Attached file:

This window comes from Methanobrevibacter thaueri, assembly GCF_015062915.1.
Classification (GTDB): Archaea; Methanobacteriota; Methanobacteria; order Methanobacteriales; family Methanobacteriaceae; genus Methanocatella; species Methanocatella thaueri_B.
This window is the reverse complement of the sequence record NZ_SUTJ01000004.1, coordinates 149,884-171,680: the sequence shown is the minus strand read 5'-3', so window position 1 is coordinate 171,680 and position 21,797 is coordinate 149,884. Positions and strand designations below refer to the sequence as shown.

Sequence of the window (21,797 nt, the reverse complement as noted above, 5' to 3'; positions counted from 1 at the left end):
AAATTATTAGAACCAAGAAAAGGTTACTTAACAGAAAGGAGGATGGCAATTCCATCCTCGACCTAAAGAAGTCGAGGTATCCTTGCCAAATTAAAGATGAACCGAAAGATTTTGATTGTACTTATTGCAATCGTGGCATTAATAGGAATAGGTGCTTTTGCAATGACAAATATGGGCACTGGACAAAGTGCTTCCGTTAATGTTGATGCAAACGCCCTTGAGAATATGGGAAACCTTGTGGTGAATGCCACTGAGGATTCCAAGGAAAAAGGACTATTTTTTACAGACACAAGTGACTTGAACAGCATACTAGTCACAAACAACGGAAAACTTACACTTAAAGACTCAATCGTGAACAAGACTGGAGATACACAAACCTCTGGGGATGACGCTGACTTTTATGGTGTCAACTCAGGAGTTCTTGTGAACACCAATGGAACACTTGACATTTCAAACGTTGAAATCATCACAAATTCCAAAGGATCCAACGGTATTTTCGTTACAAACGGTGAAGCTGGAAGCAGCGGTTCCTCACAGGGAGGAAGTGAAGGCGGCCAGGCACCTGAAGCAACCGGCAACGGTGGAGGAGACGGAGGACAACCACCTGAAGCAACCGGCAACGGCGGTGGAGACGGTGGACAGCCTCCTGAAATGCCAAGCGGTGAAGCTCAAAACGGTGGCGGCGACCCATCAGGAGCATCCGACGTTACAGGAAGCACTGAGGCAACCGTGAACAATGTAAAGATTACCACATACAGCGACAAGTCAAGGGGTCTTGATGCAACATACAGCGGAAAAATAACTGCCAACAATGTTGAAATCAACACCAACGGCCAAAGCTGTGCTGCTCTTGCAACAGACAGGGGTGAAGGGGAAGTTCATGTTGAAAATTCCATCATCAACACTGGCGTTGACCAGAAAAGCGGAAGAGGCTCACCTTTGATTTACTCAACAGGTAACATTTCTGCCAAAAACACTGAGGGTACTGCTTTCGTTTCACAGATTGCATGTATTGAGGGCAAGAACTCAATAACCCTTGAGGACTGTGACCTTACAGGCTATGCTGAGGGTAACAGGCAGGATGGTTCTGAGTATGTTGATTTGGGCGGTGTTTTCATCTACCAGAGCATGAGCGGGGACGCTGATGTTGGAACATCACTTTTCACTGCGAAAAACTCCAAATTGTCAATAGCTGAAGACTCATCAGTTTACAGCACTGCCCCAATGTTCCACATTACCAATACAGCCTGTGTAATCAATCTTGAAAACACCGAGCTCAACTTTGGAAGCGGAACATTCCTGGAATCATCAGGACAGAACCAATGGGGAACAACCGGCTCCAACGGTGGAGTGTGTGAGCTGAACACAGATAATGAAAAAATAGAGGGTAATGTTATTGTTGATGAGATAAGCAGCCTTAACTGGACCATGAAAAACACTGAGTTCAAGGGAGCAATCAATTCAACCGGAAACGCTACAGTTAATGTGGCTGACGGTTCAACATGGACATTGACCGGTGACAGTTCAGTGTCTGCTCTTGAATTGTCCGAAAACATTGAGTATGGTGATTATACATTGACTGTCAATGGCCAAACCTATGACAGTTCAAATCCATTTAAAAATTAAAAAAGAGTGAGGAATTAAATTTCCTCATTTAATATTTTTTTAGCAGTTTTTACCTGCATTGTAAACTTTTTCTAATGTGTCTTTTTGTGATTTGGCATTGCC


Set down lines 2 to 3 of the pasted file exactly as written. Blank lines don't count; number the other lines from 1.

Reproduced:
Classification (GTDB): Archaea; Methanobacteriota; Methanobacteria; order Methanobacteriales; family Methanobacteriaceae; genus Methanocatella; species Methanocatella thaueri_B.
This window is the reverse complement of the sequence record NZ_SUTJ01000004.1, coordinates 149,884-171,680: the sequence shown is the minus strand read 5'-3', so window position 1 is coordinate 171,680 and position 21,797 is coordinate 149,884. Positions and strand designations below refer to the sequence as shown.